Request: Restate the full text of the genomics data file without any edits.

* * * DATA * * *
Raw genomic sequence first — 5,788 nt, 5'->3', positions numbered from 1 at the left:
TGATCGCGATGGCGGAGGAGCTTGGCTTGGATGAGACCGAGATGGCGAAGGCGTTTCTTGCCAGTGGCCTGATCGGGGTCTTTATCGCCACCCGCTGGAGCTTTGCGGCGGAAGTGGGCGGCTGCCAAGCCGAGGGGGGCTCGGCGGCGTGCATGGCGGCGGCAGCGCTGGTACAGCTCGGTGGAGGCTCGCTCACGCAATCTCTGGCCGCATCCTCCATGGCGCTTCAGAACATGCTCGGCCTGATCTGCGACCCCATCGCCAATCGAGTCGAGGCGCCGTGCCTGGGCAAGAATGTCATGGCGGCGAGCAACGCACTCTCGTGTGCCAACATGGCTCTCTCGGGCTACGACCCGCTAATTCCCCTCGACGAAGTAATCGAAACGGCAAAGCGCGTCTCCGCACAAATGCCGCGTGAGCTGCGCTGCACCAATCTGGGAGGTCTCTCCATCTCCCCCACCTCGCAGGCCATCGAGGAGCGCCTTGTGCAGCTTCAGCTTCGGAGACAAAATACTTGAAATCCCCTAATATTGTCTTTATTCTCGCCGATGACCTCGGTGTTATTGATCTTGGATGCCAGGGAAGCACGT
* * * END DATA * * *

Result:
Raw genomic sequence first — 5,788 nt, 5'->3', positions numbered from 1 at the left:
TGATCGCGATGGCGGAGGAGCTTGGCTTGGATGAGACCGAGATGGCGAAGGCGTTTCTTGCCAGTGGCCTGATCGGGGTCTTTATCGCCACCCGCTGGAGCTTTGCGGCGGAAGTGGGCGGCTGCCAAGCCGAGGGGGGCTCGGCGGCGTGCATGGCGGCGGCAGCGCTGGTACAGCTCGGTGGAGGCTCGCTCACGCAATCTCTGGCCGCATCCTCCATGGCGCTTCAGAACATGCTCGGCCTGATCTGCGACCCCATCGCCAATCGAGTCGAGGCGCCGTGCCTGGGCAAGAATGTCATGGCGGCGAGCAACGCACTCTCGTGTGCCAACATGGCTCTCTCGGGCTACGACCCGCTAATTCCCCTCGACGAAGTAATCGAAACGGCAAAGCGCGTCTCCGCACAAATGCCGCGTGAGCTGCGCTGCACCAATCTGGGAGGTCTCTCCATCTCCCCCACCTCGCAGGCCATCGAGGAGCGCCTTGTGCAGCTTCAGCTTCGGAGACAAAATACTTGAAATCCCCTAATATTGTCTTTATTCTCGCCGATGACCTCGGTGTTATTGATCTTGGATGCCAGGGAAGCACGT